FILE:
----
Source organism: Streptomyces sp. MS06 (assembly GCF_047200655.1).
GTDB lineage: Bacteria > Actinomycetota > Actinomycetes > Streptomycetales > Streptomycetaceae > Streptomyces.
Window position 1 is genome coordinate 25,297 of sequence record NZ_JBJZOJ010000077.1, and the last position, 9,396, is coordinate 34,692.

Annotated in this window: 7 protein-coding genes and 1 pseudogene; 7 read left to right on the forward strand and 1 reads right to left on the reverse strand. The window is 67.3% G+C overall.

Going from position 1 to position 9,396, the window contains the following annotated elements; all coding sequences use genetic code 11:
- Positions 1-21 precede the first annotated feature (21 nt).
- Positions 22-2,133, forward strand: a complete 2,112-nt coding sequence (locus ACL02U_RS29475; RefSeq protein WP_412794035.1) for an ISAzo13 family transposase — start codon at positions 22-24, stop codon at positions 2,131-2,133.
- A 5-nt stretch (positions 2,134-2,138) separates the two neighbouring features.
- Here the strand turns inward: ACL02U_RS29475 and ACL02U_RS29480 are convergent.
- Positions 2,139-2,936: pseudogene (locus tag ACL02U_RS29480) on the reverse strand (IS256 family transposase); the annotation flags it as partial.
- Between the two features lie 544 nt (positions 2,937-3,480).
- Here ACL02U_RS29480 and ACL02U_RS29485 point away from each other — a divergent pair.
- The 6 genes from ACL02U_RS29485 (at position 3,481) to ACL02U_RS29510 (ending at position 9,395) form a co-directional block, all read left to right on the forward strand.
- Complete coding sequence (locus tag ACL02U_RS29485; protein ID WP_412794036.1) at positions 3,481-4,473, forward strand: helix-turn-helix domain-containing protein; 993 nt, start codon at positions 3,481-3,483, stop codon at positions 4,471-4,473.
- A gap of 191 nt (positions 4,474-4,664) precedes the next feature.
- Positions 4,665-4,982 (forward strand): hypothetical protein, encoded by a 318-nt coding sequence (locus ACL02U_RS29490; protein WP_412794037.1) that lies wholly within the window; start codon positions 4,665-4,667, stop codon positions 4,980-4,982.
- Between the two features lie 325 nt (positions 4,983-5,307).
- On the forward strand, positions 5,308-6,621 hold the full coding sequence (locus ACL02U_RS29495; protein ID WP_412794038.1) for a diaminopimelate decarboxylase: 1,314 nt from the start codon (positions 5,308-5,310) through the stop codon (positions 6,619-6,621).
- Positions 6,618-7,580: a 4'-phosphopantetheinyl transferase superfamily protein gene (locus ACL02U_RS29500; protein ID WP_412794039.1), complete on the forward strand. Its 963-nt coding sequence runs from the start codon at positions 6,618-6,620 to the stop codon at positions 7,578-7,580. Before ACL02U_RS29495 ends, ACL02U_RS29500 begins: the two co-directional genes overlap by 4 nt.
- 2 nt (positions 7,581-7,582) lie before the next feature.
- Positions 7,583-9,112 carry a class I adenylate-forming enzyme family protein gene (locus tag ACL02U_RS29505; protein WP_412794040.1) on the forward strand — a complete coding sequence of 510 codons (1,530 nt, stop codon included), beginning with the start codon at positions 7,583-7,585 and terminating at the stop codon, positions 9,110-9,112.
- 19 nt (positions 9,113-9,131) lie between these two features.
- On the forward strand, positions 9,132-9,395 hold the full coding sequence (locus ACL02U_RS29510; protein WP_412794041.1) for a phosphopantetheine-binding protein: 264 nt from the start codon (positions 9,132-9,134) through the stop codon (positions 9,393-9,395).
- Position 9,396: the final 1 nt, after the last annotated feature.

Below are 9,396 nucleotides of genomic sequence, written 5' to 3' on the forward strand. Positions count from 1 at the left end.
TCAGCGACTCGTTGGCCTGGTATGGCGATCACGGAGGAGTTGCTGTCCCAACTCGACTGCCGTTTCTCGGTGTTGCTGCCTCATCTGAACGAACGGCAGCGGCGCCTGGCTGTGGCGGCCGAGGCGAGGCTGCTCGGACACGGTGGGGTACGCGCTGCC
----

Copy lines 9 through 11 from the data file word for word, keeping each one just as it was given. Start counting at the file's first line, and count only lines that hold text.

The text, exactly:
- Here the strand turns inward: ACL02U_RS29475 and ACL02U_RS29480 are convergent.
- Positions 2,139-2,936: pseudogene (locus tag ACL02U_RS29480) on the reverse strand (IS256 family transposase); the annotation flags it as partial.
- Between the two features lie 544 nt (positions 2,937-3,480).